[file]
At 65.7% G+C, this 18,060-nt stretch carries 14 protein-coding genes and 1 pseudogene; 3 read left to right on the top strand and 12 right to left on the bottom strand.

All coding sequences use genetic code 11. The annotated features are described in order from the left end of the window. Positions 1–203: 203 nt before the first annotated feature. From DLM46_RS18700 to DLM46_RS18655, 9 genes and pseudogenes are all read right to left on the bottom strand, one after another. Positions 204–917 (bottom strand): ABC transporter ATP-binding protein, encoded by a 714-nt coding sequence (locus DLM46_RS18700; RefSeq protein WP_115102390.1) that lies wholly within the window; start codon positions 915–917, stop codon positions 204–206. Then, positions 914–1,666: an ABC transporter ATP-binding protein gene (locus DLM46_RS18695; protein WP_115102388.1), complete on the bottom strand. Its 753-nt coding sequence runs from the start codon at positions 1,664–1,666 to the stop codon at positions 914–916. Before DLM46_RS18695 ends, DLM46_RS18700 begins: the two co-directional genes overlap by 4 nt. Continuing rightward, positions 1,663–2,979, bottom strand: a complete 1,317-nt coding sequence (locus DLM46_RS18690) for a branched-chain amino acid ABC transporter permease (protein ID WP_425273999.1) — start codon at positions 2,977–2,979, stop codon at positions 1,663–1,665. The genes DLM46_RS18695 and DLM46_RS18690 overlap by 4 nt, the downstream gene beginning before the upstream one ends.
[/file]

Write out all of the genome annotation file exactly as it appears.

At 65.7% G+C, this 18,060-nt stretch carries 14 protein-coding genes and 1 pseudogene; 3 read left to right on the top strand and 12 right to left on the bottom strand.

All coding sequences use genetic code 11. The annotated features are described in order from the left end of the window. Positions 1–203: 203 nt before the first annotated feature. From DLM46_RS18700 to DLM46_RS18655, 9 genes and pseudogenes are all read right to left on the bottom strand, one after another. Positions 204–917 (bottom strand): ABC transporter ATP-binding protein, encoded by a 714-nt coding sequence (locus DLM46_RS18700; RefSeq protein WP_115102390.1) that lies wholly within the window; start codon positions 915–917, stop codon positions 204–206. Then, positions 914–1,666: an ABC transporter ATP-binding protein gene (locus DLM46_RS18695; protein WP_115102388.1), complete on the bottom strand. Its 753-nt coding sequence runs from the start codon at positions 1,664–1,666 to the stop codon at positions 914–916. Before DLM46_RS18695 ends, DLM46_RS18700 begins: the two co-directional genes overlap by 4 nt. Continuing rightward, positions 1,663–2,979, bottom strand: a complete 1,317-nt coding sequence (locus DLM46_RS18690) for a branched-chain amino acid ABC transporter permease (protein ID WP_425273999.1) — start codon at positions 2,977–2,979, stop codon at positions 1,663–1,665. The genes DLM46_RS18695 and DLM46_RS18690 overlap by 4 nt, the downstream gene beginning before the upstream one ends.